Budget 2017: Chancellor eases the pain on business rates

Chancellor Philip Hammond has unveiled three measures to address those companies affected by the burden of higher business rates.

Chancellor Philip Hammond has unveiled three measures to address those companies affected by the burden of higher business rates.

No business losing small business rate relief will see their bill increase next year by more than £50 a month, 90 per cent of local pubs will have a £1,000 discount on their business rates bill, and a £300 million fund will be introduced for local councils to offer discretionary relief for hard-hit cases.

Alex Marsh, managing director of Close Brothers Retail Finance says, ‘Today’s announcement by the Chancellor that small businesses facing rate hikes will receive direct relief from the government in the form of an extra cap, as well as discretionary relief through their local authority, is a step towards supporting small retailers, many of whom have serious concerns as they struggle to factor in the rate rises.

‘With more than a quarter of all retail SMEs in the UK citing high business rates as a one of their biggest challenges in competing with larger retailers – a figure which jumps to 38 per cent among London-based retail SMEs – SMEs need to use all of the tools at their disposal to offset the cost of increases.’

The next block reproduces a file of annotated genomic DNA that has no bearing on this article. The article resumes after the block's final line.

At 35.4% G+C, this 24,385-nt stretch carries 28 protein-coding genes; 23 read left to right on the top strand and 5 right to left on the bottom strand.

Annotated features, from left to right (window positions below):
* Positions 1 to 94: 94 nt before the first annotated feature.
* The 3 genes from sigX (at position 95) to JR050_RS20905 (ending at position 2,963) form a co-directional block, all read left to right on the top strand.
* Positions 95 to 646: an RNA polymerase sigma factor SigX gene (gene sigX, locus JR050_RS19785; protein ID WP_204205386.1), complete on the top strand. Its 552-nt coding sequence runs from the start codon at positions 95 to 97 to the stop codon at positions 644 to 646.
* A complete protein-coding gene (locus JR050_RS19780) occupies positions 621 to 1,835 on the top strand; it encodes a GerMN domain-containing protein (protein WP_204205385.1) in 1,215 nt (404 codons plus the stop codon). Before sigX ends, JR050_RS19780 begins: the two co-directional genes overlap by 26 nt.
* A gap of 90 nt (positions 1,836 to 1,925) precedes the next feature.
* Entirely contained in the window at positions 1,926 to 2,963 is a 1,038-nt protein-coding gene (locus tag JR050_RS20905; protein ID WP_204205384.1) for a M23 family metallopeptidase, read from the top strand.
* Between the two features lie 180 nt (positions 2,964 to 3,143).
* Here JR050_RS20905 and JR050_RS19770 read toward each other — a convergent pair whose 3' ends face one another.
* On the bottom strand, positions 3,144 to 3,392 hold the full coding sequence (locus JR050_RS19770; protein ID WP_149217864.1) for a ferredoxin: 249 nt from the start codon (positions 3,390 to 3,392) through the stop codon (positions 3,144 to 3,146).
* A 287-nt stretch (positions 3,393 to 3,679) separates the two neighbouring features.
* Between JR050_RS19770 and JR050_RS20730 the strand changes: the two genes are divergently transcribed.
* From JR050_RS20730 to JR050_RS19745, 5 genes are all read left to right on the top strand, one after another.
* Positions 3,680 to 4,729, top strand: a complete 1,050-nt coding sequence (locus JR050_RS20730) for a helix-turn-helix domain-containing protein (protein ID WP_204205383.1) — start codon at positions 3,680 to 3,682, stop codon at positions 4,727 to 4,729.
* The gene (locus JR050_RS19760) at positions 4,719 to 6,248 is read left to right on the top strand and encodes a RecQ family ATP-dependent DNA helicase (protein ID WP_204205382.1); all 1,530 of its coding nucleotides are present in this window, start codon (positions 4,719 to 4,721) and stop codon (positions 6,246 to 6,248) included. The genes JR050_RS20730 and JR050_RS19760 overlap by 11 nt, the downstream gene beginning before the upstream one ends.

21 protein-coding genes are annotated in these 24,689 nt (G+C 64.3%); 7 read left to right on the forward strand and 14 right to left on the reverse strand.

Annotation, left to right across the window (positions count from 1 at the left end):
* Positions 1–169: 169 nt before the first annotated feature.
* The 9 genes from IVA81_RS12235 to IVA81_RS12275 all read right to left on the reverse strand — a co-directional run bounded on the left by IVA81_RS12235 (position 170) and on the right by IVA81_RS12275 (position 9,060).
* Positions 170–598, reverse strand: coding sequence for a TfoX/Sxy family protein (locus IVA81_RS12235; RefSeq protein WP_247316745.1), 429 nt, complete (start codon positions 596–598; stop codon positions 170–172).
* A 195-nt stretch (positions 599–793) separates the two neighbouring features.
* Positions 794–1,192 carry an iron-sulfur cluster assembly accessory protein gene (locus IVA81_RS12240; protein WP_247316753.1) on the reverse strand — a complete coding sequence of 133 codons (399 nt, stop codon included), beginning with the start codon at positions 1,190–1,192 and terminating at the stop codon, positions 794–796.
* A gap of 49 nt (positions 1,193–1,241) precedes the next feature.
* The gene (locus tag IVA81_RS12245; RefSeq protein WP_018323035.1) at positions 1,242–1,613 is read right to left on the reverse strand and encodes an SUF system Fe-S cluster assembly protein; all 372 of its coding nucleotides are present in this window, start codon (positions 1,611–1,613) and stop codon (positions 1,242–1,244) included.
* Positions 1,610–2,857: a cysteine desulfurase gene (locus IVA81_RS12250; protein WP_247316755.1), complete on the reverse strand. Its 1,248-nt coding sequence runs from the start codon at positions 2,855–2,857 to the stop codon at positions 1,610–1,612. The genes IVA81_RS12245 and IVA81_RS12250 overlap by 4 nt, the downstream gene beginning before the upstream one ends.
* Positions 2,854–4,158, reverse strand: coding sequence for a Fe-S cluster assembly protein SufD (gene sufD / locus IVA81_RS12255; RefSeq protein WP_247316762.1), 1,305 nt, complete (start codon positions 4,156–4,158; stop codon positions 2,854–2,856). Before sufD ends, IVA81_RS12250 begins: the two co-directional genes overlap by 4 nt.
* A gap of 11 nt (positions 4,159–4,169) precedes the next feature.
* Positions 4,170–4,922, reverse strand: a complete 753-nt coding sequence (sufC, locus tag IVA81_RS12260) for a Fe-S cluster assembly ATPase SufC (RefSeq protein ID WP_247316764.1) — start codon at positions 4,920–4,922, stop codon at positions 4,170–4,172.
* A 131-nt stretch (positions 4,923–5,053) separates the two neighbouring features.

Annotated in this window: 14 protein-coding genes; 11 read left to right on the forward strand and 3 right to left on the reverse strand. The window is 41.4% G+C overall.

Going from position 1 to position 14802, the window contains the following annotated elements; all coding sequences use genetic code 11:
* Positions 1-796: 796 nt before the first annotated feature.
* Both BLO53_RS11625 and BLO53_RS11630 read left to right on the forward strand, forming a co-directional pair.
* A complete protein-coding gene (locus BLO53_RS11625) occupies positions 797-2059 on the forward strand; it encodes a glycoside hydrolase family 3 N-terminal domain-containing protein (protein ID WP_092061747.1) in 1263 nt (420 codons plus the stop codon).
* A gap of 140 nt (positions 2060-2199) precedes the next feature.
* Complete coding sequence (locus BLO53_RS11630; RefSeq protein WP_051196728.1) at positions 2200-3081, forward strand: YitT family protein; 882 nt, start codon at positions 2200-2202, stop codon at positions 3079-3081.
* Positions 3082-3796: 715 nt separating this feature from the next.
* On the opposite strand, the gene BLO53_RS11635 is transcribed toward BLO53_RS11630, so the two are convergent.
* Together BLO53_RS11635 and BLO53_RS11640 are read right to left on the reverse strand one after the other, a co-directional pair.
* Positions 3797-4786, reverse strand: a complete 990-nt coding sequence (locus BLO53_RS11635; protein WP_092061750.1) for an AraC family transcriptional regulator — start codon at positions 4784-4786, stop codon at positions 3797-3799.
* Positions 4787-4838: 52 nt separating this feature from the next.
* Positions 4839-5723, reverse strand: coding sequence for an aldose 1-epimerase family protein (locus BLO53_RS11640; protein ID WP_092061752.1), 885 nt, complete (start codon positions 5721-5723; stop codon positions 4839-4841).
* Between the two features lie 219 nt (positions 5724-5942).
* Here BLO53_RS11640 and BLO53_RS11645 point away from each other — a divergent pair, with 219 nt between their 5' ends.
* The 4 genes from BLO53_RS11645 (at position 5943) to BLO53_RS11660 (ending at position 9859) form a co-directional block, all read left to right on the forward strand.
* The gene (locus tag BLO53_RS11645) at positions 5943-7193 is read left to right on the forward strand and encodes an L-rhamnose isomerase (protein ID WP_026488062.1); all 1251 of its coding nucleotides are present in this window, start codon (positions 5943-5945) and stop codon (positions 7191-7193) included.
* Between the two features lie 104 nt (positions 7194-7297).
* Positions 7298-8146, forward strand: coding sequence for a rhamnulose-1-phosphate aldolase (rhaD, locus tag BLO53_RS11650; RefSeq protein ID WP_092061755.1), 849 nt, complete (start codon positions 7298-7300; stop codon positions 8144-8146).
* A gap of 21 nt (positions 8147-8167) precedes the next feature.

On top of business rate increases, inflation is creeping back up and is adding a further challenge for retailers, Marsh adds. ‘Using customer data to increase loyalty and better tailor products and services to consumer needs has never been so critical and UK retailers must respond to this if they want to survive, let alone thrive.’

Peter Finnie, managing partner at Gill Jennings & Every, agrees that the introduction of a ’transitional cap’ on business rates for companies coming out of small business relief will benefit fast-growing businesses, and is a step in the right direction.

But they do not go far enough, he adds. ‘Stronger measures, such as the three-year business rates exemption for new business proposed by Central Working in an open letter to the government earlier this week, will be necessary to ensure that startups have the security and confidence they need to set themselves on a stable footing.

‘IP in particular – the cornerstone of value for any technology business – can take some time to assess and protect, and stability is vital.’

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